Quare : whether a person served as a partner who appears unconditionally is entitled to dispute the fact of his partnership as well as the liability of the firm ?'

[11] In Nandlal Tribhovandas v. Baker Jafer & Co., 42 Bom. L. R. 935 Blackwell J. held :

'Under Order 30, Rule 8, Civil P. C., 1903, it is not competent to a person, who is served with a writ of summons as a partner and who has appeared under protest denying that he is a partner, to ask for the trial of an issue whether he was a partner, before the trial of other issues in the action.'

The learned Judge followed the decision in Weir & Co. v. McVicar & Co., (1925) 2 K. B. 127. The learned Judge considered the earlier decision of this Court in Vithaldas v. Hansraj, 23 Bom. L. R. 1249 and the judgment of the Court of appeal in Weir & Co. v. McVicar & Co., and pointed out that Sir Norman Macleod, who delivered the judgment in Vithaldas v. Hansraj, had taken a contrary view when sitting in appeal in a later case reported in Ramanujachary v. Pohooma Bros. 28 Bom. L. R. 1275 as is evident from the following passage (p. 1280):

'In any event the defendant entering an appearance under protest could not be entitled to ask for the trial of an issue whether he was a partner.'

[12] In Ajitsing v. Grunning & Co., 27 Bom. L. R. 993 Sir Norman Macleod himself pointed out the procedure to be followed when appearance was made by a partner where the defendants were sued as a firm. He stated :

'Under 0. 30, Rule 6, Civil P. C., when persons are sued as partners in the name of the firm, each partner has to appear individually and can put in a separate written statement, but each such written statement is the written statement of the firm.'

'When, however, a person is sued personally along wish the firm, it is open to him to put in a personal defence.' In that case Sir Norman Macleod characterized the provision of Order 30, Rule 6 as 'somewhat incongruous.'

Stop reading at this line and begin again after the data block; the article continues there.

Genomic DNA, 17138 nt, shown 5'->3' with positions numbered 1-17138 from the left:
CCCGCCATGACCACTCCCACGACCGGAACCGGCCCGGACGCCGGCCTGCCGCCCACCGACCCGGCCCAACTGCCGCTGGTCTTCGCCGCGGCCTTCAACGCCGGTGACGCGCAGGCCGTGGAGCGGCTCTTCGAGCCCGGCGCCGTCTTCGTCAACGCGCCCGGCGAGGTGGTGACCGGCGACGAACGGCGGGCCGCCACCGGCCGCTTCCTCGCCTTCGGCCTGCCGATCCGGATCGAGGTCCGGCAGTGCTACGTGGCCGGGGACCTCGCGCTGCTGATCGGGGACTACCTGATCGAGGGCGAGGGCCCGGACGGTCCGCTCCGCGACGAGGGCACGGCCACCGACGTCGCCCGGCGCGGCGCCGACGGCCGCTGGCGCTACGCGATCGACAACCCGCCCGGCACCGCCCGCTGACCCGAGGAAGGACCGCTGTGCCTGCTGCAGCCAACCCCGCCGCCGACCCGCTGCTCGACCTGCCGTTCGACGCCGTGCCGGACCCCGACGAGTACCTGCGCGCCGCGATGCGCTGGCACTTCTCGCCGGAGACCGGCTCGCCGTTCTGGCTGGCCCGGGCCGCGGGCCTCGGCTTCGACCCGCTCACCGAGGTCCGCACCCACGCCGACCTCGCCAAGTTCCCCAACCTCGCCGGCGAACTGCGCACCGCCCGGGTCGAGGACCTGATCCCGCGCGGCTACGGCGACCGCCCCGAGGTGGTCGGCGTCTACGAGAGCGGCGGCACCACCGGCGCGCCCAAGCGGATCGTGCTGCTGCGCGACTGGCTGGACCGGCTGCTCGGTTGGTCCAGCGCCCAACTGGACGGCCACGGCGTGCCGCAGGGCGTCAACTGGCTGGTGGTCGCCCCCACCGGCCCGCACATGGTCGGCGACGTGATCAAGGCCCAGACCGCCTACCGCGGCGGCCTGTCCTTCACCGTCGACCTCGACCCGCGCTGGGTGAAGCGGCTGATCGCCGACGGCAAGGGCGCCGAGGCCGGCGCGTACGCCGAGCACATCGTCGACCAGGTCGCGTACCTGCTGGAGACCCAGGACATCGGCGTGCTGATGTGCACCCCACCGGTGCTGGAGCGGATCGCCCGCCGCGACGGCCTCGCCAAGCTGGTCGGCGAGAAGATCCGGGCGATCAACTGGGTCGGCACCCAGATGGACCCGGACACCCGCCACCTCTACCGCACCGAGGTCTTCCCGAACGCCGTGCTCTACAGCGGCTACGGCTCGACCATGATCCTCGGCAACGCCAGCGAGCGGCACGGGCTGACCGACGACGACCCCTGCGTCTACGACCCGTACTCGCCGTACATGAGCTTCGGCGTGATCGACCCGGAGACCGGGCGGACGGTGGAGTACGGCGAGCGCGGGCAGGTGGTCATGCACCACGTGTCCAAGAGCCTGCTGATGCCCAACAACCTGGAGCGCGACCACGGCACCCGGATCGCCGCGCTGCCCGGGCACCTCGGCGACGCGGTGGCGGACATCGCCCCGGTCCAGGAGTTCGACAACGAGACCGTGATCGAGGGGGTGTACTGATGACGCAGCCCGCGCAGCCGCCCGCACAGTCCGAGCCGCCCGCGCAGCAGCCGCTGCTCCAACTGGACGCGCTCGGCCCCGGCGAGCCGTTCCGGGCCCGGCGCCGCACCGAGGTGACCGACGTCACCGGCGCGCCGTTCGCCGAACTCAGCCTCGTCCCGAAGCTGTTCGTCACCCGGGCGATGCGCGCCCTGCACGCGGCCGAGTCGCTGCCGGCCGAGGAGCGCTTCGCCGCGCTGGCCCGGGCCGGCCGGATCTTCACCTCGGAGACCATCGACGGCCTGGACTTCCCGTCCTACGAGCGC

[12a] Whatever may be the position, and whatever may be the inequity of requiring a person served as a partner of the defendant firm to make up his mind at the time when ho makes his defence, the effect of Rules 3, 6 and 8 of Order 30, Civil P. C., is that a person served as a partner of the defendant firm must either file an appearance under protest contending that he is not a partner of the defendant firm or he must appear as a partner of the firm and take proceedings in the suit as a partner and raise such contentions as would be open to a partner of the defendant firm. In that view of the case, I must hold that the applicants in these two summonses are not entitled to have the issue, whether they are partners of the defendant -firm, tried before a final decree is passed.

[13] It must, however, be observed that even though the Civil Procedure Code recognises a general right of making alternative or even inconsistent defences, as a result of Rules 3, 6 and 8 of Order 30, a person served as a partner of the defendant firm must, at the initial stage, when he is required to make a defence, either admit that ho is a partner or allow the decree to go against the firm on the merits, if the plaintiff chooses not to have the issue, whether the party denying that he was a partner of the defendant firm, decided in the suit. The plaintiff has an option of ignoring the protest of the person served as a partner and to have the summons served otherwise, and has a light to reserve his right to proceed against that party in execution or to have an issue raised by the party denying that he is a partner tried forthwith. Read ill conjunction with Rule 8 the provision of RULE 6 of Order 30 appears to be 'incongruous' as characterized by Sir Norman Macleod. It is difficult to see either justice or logic in allowing the plaintiff to postpone making up his final decision till the stage of execution, while at the same time denying a similar opportunity to the defendant. In conceivable cases the person served may genuinely be in doubt as to whether he is or was at the relevant date a partner of the firm which is sued as defendant and may seek an adjudication upon his contention. The provisions of Order 30, Rules 6 and 8, lay upon him a burden, which would certainly be regarded as unfair. He has either to admit that he is a partner and defend the suit as a partner, or to deny his alleged partnership in the defendant firm and to allow the claim to be decreed against the partnership without availing himself of any opportunity of defending the claim. Therefore, on general principles there is considerable force in the observations made by Sir Norman Macleod in Vithaldas v. Hansraj, 23 Bom. L.R. 1249.